I’m starting at the end. Three years down the line from the start of operation self preservation.
PTSD doesn’t only effect one person, it’s like dropping a pebble in a pond, and the ripples spread far and wide. As those closest to the person with this insidious condition we bear the brunt.
I was married for 15 years. It took ten years to discover why he behaved the way he did. Ten years of drinking, ten years of fights, ten years of hiding his behaviour. I’m from a generation before Iraq and Afghanistan. I’m from a generation of the Falklands, Northern Ireland, Kuwait and Bosnia, PTSD was barely even heard of.
I met Him a few days after he returned from his third tour of Bosnia. He was separated from his wife, had a daughter the same age as mine, was utterly charming, handsome and devoted to his wee girl. I fell hook, line and sinker.
Soon we were inseparable. I had noticed the drinking, but it was never a major problem and as the girls were little it didn’t affect them. He really was a great dad and I believe in credit where it’s due. A year later we were married and Just weeks before the wedding he left the Army. He didn’t tell me why, we never talked about it, he wouldn’t.
Life gradually started to change. The drinking became an every day occurrence. He’d head straight to the Pub after work, drink wine at home and made any excuse for a party at the weekend. Asking him not to have a drink became taboo. It enraged him and often ended, let’s say, badly.
This went on, getting more and more difficult for ten years. Several hospital trips when the drink ended in a fit or an accident. I thought I’d covered it up well, but the hospital staff knew and I’d get “the look”. I hid it quite well from my family, We just wouldn’t attend family occasions unless I couldn’t get out of it.
Then one Sunday the wheels came off……..
By Monday evening, he had quit his job taken up residence on the sofa and made a bottle of gin his best friend. I managed to get him to the GP and I heard “the story” for the first time. The event that had happened some ten years or earlier and his reason for why he drank. It was like a revelation! It wasn’t me, it wasn’t him, I could change things, I could help…….. I was going to fix him!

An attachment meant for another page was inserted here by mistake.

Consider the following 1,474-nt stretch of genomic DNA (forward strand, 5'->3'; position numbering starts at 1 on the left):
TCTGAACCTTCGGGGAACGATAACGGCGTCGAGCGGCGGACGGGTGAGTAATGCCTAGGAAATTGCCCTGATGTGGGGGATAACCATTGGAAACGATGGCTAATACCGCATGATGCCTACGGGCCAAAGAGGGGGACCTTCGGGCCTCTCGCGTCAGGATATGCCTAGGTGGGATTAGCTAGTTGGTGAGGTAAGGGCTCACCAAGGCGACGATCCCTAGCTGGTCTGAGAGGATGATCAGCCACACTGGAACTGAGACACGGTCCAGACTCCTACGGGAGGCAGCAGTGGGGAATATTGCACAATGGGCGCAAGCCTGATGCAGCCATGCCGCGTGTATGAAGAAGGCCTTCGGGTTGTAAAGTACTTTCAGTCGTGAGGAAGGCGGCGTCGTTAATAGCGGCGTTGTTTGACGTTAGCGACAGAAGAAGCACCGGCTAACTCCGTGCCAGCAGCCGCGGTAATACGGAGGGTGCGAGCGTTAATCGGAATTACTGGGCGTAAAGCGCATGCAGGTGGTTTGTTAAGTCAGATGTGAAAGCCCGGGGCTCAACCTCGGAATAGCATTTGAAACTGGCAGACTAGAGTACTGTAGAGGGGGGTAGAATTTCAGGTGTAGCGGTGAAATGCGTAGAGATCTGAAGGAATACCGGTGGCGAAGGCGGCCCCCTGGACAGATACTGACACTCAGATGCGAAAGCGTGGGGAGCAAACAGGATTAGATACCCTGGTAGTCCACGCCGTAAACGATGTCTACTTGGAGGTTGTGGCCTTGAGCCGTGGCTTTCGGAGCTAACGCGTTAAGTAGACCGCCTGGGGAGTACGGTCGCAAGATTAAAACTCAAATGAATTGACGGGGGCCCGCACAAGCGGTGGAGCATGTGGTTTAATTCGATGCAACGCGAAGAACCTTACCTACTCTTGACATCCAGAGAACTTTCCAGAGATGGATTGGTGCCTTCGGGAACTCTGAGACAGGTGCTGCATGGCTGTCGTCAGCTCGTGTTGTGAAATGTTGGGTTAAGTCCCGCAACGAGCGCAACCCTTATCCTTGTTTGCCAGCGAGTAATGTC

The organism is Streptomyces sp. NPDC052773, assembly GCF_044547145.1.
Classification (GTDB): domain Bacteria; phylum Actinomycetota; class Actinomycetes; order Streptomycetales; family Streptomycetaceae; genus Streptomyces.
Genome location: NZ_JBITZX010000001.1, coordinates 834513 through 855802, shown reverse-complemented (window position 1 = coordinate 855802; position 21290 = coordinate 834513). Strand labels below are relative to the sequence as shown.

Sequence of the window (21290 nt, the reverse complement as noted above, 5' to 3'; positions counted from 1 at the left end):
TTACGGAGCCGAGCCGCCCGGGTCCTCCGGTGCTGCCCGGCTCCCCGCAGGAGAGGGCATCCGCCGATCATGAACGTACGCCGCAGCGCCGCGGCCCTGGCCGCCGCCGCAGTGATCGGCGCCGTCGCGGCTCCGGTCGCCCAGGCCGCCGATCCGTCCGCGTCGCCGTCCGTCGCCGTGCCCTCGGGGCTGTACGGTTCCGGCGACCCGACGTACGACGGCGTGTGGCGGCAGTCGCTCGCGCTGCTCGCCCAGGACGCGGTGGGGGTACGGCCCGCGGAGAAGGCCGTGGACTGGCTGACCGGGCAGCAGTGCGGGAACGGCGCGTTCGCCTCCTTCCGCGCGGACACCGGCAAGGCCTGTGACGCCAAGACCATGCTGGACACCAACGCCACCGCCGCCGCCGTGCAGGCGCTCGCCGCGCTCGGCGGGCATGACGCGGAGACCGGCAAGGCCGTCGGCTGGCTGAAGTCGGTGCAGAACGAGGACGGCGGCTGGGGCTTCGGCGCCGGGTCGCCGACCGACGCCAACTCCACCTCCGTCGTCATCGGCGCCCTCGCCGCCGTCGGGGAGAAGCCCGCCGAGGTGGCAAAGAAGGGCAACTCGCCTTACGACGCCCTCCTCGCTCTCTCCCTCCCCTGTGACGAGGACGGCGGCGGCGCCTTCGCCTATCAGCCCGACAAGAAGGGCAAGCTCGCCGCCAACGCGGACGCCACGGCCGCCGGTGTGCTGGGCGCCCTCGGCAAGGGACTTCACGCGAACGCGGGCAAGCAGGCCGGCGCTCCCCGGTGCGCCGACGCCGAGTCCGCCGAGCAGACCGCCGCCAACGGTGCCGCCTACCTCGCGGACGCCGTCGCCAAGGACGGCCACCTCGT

I got the local mental health team involved. Our GP was wonderful. I called Combat Stress and they made an appointment to come and see us. The local branch of the RBL were great. I even had a meeting with our MP! Oh yes, I was a woman on a mission……..
But, there was one BIG problem……. The drink. He wouldn’t stop, he wouldn’t even try to stop, and he wouldn’t listen to all the people who wanted to help.
Six months after his diagnosis he was back in hospital. This was becoming a regular event. He’d drink while I was at work, take a bunch of tablets and call an ambulance. I was told I could take him home. I told them I wouldn’t. I told them I would take his phone, his money and his shoes. I couldn’t take any more. By some miracle the emergency mental health people were in the hospital. They moved mountains that night and I took him directly to a unit where they could help. Over a five week period they dried him out, gave him the support and techniques he need for when he came home. He had follow up meetings all in place and transport laid on. We were going to be ok.
It lasted ten days…………..
He wouldn’t go to meetings, he wouldn’t answer the door to Combat Stress or the social worker he had been assigned. I worked, he drank gin. And so it went on for two years.
At one point he got a job, but he would drive home and fall through the front door, drunk. No matter what I did, shouting, begging the silent treatment nothing worked. He went to a reunion. He slept with someone he’d known when they were young. I found out. If I said I was leaving or wanted out, he would threaten to kill himself. So I didn’t I stayed.
Besides, he was ill, it wasn’t his fault, I would be the worst wife in the world if I abandoned him…. Wouldn’t I?
This was the start of operation self-preservation. It took a year to get away. I had to do it in such a way that he would be taken care of. I had to make sure he was not going to be on the streets. I took on all his debts and put aside all the savings I could. It wasn’t easy.
The turning point was the night he cut his wrists and called the ambulance. Again he didn’t do enough damage to endanger his life, but the chain of events it started were dramatic.
Ambulance, police, chaos……. My wheels came off……….
We found a place for him to go and I funded him with the savings. When he moved to a flat near his brother he had the majority of the furniture from the house. Everything he needed to start again, debt free.
I ended up moving 400 miles away to start again. A big step at 48. Two years on I’ve never been happier.
He still drinks. He still calls. I try to be kind.
The girls are now 26. One is still too angry with him but admits she misses him. The other sees him from time to time, but won’t take her boyfriend of more than a year to meet him.
They have grown into wonderful, warm, intelligent, young women and I’m incredibly proud of them both.
I’m still here waking up every day and being a happy and useful human being in no small part to Garrison Girls. Knowing I wasn’t alone and that someone understood changed the way I thought about myself.